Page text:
What is clear is that premature beats  significantly confuse the AliveCor algorithm. Both PVCs and PACs can create a false positive diagnosis of atrial fibrillation when it is not present.

Consequently, if you have afib and premature beats you cannot be entirely confident that a reading of afib is truly afib. Strongly consider having the tracing reviewed by a cardiologist before concluding that you had afib.

On the other hand if you are experiencing palpitations and make a recording with Alivecor that comes back as normal do not assume that your heart rhythm was totally normal. While highly unlikely to be afib, your palpitations could still be due to PACs or PVCs.

If a patient of mine has an abnormal or questionable AliveCor recording it is currently a very simple process for me to review the recording online  through my AliveCor doctor dashboard. The recordings can also be emailed to me.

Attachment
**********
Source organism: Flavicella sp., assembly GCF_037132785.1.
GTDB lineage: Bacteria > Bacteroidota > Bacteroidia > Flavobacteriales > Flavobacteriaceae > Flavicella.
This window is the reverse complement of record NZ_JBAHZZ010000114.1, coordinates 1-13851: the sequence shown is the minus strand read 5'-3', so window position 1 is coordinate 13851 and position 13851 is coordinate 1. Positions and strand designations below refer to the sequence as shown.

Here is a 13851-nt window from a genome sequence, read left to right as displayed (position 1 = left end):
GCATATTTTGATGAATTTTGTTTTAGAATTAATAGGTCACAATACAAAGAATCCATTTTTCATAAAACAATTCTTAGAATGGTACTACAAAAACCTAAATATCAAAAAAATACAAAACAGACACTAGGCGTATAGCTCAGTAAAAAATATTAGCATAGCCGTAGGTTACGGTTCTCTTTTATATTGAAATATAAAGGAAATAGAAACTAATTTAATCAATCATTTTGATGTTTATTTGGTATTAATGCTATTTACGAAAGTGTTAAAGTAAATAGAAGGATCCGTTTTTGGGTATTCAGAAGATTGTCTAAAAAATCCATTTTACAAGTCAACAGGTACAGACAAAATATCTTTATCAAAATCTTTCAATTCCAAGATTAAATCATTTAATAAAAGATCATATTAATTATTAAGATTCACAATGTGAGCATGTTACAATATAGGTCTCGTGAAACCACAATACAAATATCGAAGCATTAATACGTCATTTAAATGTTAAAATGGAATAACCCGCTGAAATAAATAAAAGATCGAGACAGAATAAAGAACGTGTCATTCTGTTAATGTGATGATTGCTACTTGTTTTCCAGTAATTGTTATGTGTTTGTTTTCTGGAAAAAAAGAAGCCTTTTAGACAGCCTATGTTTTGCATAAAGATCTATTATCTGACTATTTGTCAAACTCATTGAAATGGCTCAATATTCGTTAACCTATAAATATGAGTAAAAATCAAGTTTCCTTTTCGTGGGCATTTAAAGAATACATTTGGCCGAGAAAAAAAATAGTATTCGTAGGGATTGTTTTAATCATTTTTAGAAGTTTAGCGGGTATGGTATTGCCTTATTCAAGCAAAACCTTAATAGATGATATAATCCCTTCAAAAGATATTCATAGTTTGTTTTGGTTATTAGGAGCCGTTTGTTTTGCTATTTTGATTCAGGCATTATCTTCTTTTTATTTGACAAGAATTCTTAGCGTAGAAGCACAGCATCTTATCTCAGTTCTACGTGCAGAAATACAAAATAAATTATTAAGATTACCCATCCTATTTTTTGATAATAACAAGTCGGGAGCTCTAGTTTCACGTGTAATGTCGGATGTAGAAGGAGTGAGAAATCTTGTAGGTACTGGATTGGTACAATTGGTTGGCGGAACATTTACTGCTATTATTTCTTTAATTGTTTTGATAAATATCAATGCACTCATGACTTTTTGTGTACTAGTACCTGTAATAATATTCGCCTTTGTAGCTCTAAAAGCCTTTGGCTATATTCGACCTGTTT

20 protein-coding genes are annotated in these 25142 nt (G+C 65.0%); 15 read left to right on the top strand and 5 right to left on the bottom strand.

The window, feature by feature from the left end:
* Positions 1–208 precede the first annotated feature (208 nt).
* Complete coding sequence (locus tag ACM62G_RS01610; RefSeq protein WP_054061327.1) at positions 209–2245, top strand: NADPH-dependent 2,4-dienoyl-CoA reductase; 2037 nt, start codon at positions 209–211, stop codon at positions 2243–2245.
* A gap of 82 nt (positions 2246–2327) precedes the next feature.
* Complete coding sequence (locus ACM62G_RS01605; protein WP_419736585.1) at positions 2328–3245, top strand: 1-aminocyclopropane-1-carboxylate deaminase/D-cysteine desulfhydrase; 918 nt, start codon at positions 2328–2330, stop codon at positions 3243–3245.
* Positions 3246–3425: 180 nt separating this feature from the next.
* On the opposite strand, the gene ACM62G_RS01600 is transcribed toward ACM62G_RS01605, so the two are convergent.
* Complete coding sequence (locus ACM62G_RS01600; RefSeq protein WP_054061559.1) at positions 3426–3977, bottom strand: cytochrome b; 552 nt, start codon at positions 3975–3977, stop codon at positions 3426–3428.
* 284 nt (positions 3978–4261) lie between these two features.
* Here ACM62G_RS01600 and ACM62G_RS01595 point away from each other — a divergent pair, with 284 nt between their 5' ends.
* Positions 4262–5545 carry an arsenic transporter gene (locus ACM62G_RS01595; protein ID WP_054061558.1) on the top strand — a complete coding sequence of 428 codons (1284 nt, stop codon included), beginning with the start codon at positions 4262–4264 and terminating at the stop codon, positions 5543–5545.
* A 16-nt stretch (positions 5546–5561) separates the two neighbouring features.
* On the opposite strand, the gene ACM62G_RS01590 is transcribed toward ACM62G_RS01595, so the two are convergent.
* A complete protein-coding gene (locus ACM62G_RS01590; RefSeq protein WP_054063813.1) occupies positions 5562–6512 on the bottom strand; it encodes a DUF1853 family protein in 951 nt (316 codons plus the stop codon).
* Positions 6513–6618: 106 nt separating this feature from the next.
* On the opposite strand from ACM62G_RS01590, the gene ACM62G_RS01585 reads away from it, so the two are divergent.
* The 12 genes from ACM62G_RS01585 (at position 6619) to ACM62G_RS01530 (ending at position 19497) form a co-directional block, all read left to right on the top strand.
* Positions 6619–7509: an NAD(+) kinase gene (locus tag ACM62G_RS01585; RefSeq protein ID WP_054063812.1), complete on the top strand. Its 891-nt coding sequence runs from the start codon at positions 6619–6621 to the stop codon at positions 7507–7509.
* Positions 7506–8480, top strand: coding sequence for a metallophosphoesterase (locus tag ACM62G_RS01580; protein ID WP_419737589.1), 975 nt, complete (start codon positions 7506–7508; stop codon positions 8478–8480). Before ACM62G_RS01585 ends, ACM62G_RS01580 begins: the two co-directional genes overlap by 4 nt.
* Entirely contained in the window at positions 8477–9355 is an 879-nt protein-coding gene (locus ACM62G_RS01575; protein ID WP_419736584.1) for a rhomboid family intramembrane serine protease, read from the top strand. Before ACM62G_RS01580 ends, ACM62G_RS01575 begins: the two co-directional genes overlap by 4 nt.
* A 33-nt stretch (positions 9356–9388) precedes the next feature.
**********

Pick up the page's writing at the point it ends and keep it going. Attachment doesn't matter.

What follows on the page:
However, Kardia appears to be trying to move new AliveCor purchasers to a subscription or Premium service. In addition, Kardia keep giving me messages that “the doctor dashboard is going away.”

Coralively Yours,

-ACP

Quackery Promotion By Mainstream Media: Part I, Reader’s Digest and Naturopathy

As the skeptical cardiologist surveys the heart health information available to his patients and the lay public, he sees two broad categories of misinformation.

First we have the quacks and snake oil salesman. These are primarily characterized by a goal of selling more of their useless stuff online.

I’ve described this as the #1 red flag of quackery. Usually I’m inspired to investigate these charlatans because a patient asks me about one of their useless supplements.

The second category is more insidious: the magazine or internet news site seems to have as its legitimate goal, promoting the health of its readers. There is no clear connection to a product.

Web MD, which I wrote about here, is an example of this second type.  Hard copy versions of these types of media frequently make it into doctor’s waiting rooms: not because doctor’s have read and approved what is in them. These companies send their useless and misleading magazines for free to doctor’s offices, and the staff believe it to be legitimate.

How does glaringly inaccurate and often dangerous information get into media that ostensibly has as its goal promoting its readers health? Most likely, it is a result of media’s need  to constantly produce new and interesting ways for readers to improve their health.